However much Roy Moore might believe that the Ten Commandments are the beginning of all law, we know otherwise. Before the Ten Commandments, there was the Code of Hammurabi, the law that set out the concept of an eye for an eye, a tooth for a tooth. Before the Code of Hammurabi, there was the Code of Ur-Nammu, and before that was Urukagina's Code. Truth is, written law predates Mosaic law by at least 1,000 years.
So it might be asked if our laws don't come from the Old Testament, where do they come from? Try English common law. Isn't English common law based on the Ten Commandments? Heck, no.

A touch of history. We go back to ancient Rome, long before there is a Roman Empire, to a time when the Greeks are spreading their culture throughout the eastern Mediterranean and the region is dotted with city-states. In the city-state of Rome, there were those who had power (the Patricians) and those who served them (the Plebeians).

more



posted on May, 2 2013 @ 04:40 PM
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reply to post by eXia7
 





What happens if somebody says something that could be completely harmless, but his co-worker, the guy scared of terrorists under his bed, felt threatened... so he decides to call police.



Just two questions:

1) What constitutes "harmless," speech?
2) How many people do you know feel "threatened,' by harmless speech?



posted on May, 2 2013 @ 04:44 PM
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reply to post by eXia7
 


By the way, your thread title is incomplete...you left out the part about, "hates the mayor, and is gonna shoot him."

Do you not think this is something that out to be reported? If I overheard someone was going to shoot you, I would call the police and report it...why is a mayor not entitled to the same consideration?



posted on May, 2 2013 @ 04:48 PM
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reply to post by totallackey
 



Dude you are really not reading the article right. For instance:


Bradshaw is readying a hotline and is planning public service announcements to encourage local citizens to report their neighbors, friends or family members if they fear they could harm themselves or others.

The goal won’t be to arrest troubled people but to get them help before there’s violence, Bradshaw said. As a side benefit, law enforcement will have needed information to keep a close eye on things.


You are really not taking a look at the big picture.



posted on May, 2 2013 @ 04:56 PM
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Originally posted by totallackey
reply to post by eXia7
 





What happens if somebody says something that could be completely harmless, but his co-worker, the guy scared of terrorists under his bed, felt threatened... so he decides to call police.



Just two questions:

1) What constitutes "harmless," speech?
2) How many people do you know feel "threatened,' by harmless speech?



Anything could be determined to be anti-government, even if you say you don't like paying taxes, or you don't agree with Obama, congress etc.. this would be harmless banter, even people who are really angry say things like "oh, somebody/I should shoot him, etc" but, never actually do it.. because it's all talk. Most people pass judgment on others immediately, and don't look at the person's back story, or even get to know them.. Because, people are taught to not trust anybody.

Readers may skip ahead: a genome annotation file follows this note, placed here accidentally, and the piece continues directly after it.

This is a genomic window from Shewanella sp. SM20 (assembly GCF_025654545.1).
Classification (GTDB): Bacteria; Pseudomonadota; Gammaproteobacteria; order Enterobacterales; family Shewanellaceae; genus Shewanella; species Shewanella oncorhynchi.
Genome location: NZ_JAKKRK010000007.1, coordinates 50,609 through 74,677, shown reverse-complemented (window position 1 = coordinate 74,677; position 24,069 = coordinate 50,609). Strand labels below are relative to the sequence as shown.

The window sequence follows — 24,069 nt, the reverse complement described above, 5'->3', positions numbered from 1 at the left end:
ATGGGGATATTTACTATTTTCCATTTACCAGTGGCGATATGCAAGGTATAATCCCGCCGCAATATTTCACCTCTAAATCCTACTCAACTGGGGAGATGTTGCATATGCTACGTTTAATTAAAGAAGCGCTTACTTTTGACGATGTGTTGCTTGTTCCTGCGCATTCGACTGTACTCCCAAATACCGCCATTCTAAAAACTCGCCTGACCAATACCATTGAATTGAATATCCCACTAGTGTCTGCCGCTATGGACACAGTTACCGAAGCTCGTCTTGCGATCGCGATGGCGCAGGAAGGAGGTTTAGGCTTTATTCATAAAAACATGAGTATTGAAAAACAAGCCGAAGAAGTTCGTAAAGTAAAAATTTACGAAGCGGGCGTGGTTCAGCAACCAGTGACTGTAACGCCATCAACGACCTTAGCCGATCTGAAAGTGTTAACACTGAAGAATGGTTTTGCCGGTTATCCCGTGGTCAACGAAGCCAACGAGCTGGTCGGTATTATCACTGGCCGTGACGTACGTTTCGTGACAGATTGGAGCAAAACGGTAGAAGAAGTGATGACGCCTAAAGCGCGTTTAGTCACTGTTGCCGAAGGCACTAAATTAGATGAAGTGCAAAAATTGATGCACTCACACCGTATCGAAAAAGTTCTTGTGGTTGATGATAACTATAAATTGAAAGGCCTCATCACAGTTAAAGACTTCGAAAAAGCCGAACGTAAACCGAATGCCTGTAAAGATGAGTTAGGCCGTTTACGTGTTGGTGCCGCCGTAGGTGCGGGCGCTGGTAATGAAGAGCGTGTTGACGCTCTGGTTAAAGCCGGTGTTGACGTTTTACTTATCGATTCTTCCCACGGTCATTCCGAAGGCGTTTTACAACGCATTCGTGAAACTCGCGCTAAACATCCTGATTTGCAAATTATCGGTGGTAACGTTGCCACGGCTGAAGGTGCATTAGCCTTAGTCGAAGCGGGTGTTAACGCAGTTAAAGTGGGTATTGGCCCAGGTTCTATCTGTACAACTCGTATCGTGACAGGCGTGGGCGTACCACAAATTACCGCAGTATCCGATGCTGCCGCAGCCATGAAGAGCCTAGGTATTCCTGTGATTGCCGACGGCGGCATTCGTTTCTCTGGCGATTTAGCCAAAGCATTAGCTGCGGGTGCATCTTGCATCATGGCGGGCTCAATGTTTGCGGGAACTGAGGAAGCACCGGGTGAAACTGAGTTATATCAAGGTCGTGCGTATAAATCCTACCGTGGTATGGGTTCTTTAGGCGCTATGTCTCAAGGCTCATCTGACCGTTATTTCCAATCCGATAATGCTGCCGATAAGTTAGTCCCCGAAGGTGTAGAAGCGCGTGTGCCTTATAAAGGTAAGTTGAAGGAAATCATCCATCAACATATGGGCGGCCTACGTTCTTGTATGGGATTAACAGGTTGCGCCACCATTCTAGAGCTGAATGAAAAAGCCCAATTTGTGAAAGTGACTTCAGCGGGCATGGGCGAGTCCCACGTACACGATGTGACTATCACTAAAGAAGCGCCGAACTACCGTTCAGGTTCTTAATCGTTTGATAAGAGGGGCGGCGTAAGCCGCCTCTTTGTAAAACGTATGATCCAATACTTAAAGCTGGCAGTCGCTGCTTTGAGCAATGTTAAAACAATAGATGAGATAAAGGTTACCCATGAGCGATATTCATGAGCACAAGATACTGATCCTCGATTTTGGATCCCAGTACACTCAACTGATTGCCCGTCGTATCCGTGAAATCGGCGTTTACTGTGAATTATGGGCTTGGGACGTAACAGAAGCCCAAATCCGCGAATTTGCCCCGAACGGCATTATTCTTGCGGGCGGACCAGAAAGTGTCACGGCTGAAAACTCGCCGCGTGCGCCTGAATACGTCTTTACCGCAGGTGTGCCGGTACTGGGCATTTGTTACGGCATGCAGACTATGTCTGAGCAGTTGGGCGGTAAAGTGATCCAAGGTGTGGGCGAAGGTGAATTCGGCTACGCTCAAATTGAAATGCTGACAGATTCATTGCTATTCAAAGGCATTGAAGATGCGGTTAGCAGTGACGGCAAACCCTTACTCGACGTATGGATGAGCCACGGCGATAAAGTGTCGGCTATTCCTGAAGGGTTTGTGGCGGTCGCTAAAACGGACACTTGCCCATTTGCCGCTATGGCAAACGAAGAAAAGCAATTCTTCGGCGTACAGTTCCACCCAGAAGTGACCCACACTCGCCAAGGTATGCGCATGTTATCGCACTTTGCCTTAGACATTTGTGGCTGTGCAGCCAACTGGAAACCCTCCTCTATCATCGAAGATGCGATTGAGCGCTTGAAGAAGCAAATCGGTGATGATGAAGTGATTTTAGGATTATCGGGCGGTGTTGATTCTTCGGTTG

Apparently the left and the federal nanny state feel threatened by anti-federal reserve movements, bringing government corruption to light, unjust wars, unjust abuse of taxpayer funds, the list goes on and on. Those are the people who are truly threatened by free speech.

And as for my thread title, I used the one supplied from my original source.. Sure, it may sound sensational, but the truth is.. it is sensational, because it is actually happening, it's not like I'm making the news up.



posted on May, 2 2013 @ 04:56 PM
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reply to post by GrantedBail
 


Yeah, dudette...I am reading the article right...thanks...

The OP, when choosing the title, conveniently left out the words, "hates the mayor, AND is gonna shoot him."

Now, what part of that do you not understand?

Just answer this question...If I found out someone wanted to blow you up, gun you down, run you over, poison you, or throw you off a cliff, would you want me to call the police?



posted on May, 2 2013 @ 04:59 PM
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reply to post by eXia7
 


Yeah, your convenient omission of the full context of the comments made by the sheriff did go to further sensationalize the OP...The sheriff clearly used the words, "hates the government, hates the mayor, AND is gonna shoot him." You left this part out.



posted on May, 2 2013 @ 05:01 PM
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Originally posted by GrantedBail
reply to post by PointDume
 
WRONG. Our legal system was derived from English Common Law. You are operating upon the myth that we are a christian nation. We are not.


Don't get geared up about something that isn't relevant and derail the tread nor impute an agenda to my posts when I have explicitly stated that there is no agenda.

I didn't say our legal system was wholly derived from Christian laws. I pointed out that such things are, among many historical authorities, combined into our current system. This is definitively true. As I'll show below:

Legal scholars look to lots of sources to create new law and are invariably influenced by a wide variety of primary authorities, including English Common Law, Roman Civil Code, the Bible, Plato, Artistotle, Hobbes, all the live long day.

One great example of the multi-sourced nature of legal authority are the legal doublets. For example:

"Aid & Abet"
"Lewd & Lascivious"
"Indemnify and Hold Harmless"

Here's a big list of legal doublets: Wikipedia - Legal Doublets

The doublets come from the combination of Common and Civil law and the derivation of concepts from French and Latin sources primarily (generally Civil), coupled with English Common Law.

But the hyrda-like nature of the American system isn't just from civil and common law basis. There are historically religious or spiritual underpinnings to many of our cherished legal concepts.